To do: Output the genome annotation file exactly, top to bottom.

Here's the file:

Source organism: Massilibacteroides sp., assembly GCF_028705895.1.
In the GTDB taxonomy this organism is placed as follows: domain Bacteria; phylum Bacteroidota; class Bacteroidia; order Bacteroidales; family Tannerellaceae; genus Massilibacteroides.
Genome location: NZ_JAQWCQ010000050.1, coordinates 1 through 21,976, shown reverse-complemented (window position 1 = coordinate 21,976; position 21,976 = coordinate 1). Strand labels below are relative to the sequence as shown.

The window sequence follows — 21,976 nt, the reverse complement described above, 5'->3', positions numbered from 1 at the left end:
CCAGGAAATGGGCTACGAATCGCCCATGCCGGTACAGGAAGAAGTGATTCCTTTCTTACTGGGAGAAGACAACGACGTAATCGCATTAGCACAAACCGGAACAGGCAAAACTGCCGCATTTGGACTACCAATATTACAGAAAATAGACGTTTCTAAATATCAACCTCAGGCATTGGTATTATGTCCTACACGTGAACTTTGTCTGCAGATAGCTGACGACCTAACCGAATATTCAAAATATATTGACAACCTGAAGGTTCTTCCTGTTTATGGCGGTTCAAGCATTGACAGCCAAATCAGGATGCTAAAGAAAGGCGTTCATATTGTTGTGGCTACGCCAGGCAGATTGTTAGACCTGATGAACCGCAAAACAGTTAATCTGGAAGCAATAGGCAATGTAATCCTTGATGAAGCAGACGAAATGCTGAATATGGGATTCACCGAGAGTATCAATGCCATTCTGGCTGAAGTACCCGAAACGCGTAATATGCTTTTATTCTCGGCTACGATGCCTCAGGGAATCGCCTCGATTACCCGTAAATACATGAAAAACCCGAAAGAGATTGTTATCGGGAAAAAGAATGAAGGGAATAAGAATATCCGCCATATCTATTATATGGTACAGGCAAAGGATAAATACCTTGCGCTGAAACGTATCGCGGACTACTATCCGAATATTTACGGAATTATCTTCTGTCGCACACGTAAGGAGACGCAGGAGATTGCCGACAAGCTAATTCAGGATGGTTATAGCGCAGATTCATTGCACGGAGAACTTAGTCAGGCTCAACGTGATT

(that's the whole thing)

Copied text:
Source organism: Massilibacteroides sp., assembly GCF_028705895.1.
In the GTDB taxonomy this organism is placed as follows: domain Bacteria; phylum Bacteroidota; class Bacteroidia; order Bacteroidales; family Tannerellaceae; genus Massilibacteroides.
Genome location: NZ_JAQWCQ010000050.1, coordinates 1 through 21,976, shown reverse-complemented (window position 1 = coordinate 21,976; position 21,976 = coordinate 1). Strand labels below are relative to the sequence as shown.

The window sequence follows — 21,976 nt, the reverse complement described above, 5'->3', positions numbered from 1 at the left end:
CCAGGAAATGGGCTACGAATCGCCCATGCCGGTACAGGAAGAAGTGATTCCTTTCTTACTGGGAGAAGACAACGACGTAATCGCATTAGCACAAACCGGAACAGGCAAAACTGCCGCATTTGGACTACCAATATTACAGAAAATAGACGTTTCTAAATATCAACCTCAGGCATTGGTATTATGTCCTACACGTGAACTTTGTCTGCAGATAGCTGACGACCTAACCGAATATTCAAAATATATTGACAACCTGAAGGTTCTTCCTGTTTATGGCGGTTCAAGCATTGACAGCCAAATCAGGATGCTAAAGAAAGGCGTTCATATTGTTGTGGCTACGCCAGGCAGATTGTTAGACCTGATGAACCGCAAAACAGTTAATCTGGAAGCAATAGGCAATGTAATCCTTGATGAAGCAGACGAAATGCTGAATATGGGATTCACCGAGAGTATCAATGCCATTCTGGCTGAAGTACCCGAAACGCGTAATATGCTTTTATTCTCGGCTACGATGCCTCAGGGAATCGCCTCGATTACCCGTAAATACATGAAAAACCCGAAAGAGATTGTTATCGGGAAAAAGAATGAAGGGAATAAGAATATCCGCCATATCTATTATATGGTACAGGCAAAGGATAAATACCTTGCGCTGAAACGTATCGCGGACTACTATCCGAATATTTACGGAATTATCTTCTGTCGCACACGTAAGGAGACGCAGGAGATTGCCGACAAGCTAATTCAGGATGGTTATAGCGCAGATTCATTGCACGGAGAACTTAGTCAGGCTCAACGTGATT